Iowa Board of Regents President Craig Lang said Tuesday the board is pleased that Gov. Terry Branstad's budget proposal for next year includes the necessary funding to move ahead with a tuition freeze already approved by the regents.
A written statement from Lang, released after Branstad highlighted his budget proposal in his condition of the state speech, thanked the governor for "continued support" for the University of Iowa, Iowa State University and the University of Northern Iowa.
"We are extremely pleased the governor's budget proposal for Fiscal Year 2014 includes the necessary funding to enable the Board of Regents to freeze tuition rates for in-state undergraduate students next fall," Lang's statement said. "This is a tremendous win for Iowa's students and families and the board is committed to working with the General Assembly to ensure these funds are approved."
The regents have approved for 2013-14 a tuition freeze for in-state undergraduate students, the first such freeze in more than 30 years. But board leaders said the freeze was contingent upon getting a 2.6 percent funding increase from the state for next year.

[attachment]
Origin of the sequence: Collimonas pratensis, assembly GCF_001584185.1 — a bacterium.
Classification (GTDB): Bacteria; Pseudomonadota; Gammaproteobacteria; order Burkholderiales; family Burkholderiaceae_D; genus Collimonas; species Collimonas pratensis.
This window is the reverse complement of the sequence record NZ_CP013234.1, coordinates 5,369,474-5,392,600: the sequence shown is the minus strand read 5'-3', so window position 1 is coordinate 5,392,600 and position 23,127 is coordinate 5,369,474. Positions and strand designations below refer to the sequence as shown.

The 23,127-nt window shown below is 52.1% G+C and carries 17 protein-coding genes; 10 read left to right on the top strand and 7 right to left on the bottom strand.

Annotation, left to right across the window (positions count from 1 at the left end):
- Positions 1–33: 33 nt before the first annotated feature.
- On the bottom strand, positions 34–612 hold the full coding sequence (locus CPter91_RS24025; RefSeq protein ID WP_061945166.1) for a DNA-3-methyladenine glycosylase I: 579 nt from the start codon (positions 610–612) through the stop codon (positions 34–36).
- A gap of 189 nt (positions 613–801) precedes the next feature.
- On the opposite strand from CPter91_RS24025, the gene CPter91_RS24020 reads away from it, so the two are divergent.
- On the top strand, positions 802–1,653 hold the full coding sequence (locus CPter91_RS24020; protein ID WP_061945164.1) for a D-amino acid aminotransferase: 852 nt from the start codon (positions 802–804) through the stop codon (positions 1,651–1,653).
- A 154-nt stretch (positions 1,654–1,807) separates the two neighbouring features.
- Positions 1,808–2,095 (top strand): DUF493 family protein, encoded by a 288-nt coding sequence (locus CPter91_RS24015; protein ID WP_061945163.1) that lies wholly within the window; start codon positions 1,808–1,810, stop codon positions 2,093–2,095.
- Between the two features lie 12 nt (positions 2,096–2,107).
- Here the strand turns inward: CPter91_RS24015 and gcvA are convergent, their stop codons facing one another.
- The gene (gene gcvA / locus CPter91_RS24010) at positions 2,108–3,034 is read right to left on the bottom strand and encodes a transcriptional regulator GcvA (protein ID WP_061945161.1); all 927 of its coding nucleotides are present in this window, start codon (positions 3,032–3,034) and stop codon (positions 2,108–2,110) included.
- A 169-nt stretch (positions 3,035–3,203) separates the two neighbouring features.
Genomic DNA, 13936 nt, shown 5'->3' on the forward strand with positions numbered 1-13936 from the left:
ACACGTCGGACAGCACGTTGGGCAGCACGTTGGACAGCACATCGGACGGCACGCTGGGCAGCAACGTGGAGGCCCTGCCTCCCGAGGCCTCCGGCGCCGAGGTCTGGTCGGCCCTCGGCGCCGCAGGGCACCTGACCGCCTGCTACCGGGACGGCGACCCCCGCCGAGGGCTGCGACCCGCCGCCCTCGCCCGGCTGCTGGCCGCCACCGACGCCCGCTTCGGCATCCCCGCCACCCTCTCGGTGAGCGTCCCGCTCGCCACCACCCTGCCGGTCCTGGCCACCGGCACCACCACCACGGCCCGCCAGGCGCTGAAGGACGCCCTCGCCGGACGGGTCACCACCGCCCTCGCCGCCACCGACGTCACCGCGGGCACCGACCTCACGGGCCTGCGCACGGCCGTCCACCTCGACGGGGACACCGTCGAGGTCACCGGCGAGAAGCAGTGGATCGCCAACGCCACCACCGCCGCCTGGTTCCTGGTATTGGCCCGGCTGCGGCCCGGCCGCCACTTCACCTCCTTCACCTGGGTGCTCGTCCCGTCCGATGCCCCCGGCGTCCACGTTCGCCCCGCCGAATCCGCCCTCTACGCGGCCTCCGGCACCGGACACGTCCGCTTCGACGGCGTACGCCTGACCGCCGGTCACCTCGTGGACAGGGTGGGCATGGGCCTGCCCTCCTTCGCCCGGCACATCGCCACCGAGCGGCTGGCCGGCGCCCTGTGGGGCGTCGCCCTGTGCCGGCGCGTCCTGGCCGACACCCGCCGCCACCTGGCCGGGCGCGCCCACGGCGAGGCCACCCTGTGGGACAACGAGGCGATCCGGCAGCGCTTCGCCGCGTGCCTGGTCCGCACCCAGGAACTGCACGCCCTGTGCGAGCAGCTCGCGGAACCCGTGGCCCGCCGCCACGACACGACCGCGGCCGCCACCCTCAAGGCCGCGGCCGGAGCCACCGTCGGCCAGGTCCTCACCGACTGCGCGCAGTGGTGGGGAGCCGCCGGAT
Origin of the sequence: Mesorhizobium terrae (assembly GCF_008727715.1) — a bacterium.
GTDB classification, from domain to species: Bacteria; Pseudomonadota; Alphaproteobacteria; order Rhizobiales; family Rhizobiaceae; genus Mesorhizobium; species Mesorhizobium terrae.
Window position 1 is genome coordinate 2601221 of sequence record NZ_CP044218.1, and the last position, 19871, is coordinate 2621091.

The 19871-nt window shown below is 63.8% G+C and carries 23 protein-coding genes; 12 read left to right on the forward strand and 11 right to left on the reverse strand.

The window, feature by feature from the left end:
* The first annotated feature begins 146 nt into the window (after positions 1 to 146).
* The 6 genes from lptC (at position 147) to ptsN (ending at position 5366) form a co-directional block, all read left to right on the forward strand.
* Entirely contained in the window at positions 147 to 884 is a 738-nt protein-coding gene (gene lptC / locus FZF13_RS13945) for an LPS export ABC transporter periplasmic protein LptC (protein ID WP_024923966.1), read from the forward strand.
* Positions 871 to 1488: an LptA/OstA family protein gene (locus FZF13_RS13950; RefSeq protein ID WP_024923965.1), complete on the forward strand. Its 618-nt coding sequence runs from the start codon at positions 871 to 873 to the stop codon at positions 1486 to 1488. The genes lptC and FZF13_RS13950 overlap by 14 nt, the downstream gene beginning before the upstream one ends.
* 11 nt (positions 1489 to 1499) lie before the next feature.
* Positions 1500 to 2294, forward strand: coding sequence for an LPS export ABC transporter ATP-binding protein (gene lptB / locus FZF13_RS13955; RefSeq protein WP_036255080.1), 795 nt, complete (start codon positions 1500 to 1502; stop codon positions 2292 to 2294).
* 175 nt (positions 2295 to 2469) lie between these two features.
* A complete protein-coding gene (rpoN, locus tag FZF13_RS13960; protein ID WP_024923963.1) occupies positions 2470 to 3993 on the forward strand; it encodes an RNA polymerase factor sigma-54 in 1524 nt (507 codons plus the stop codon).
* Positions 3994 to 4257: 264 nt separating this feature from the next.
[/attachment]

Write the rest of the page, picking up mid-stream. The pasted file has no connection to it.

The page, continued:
Branstad's proposal recommends more than $483 million in general education funding to the UI, ISU and UNI for Fiscal Year 2014, which starts July 1.
His proposal also includes a recommendation for a special $4 million appropriation to UNI, which is facing additional budget challenges because more than 90 percent of its enrollment is in-state students, who pay much less in tuition than nonresidents.
The governor does not recommend fully funding a regents request regarding a scholarship program for resident undergraduates at the three universities. The board requested $39.5 million in state money to launch that fund, which would replace tuition set-aside as a source of student aid money. But Branstad's proposal recommends only $5 million in funding for that purpose, with a call for the three university foundations to do what they can to raise the rest of the money.
The statement from the regents office said leaders are grateful the governor recognizes the importance of providing state funding for financial aid to Iowa's neediest students at the state's public universities.
"We will continue to advocate for a solution that allows the regent universities to provide the assistance necessary to keep college affordable for Iowa students," according to the statement.
Other highlights of Branstad's higher education proposal include $7.5 million in funding over the next two years for ISU's bioeconomy efforts and $9.75 million for the UI Dental Science Building renovation.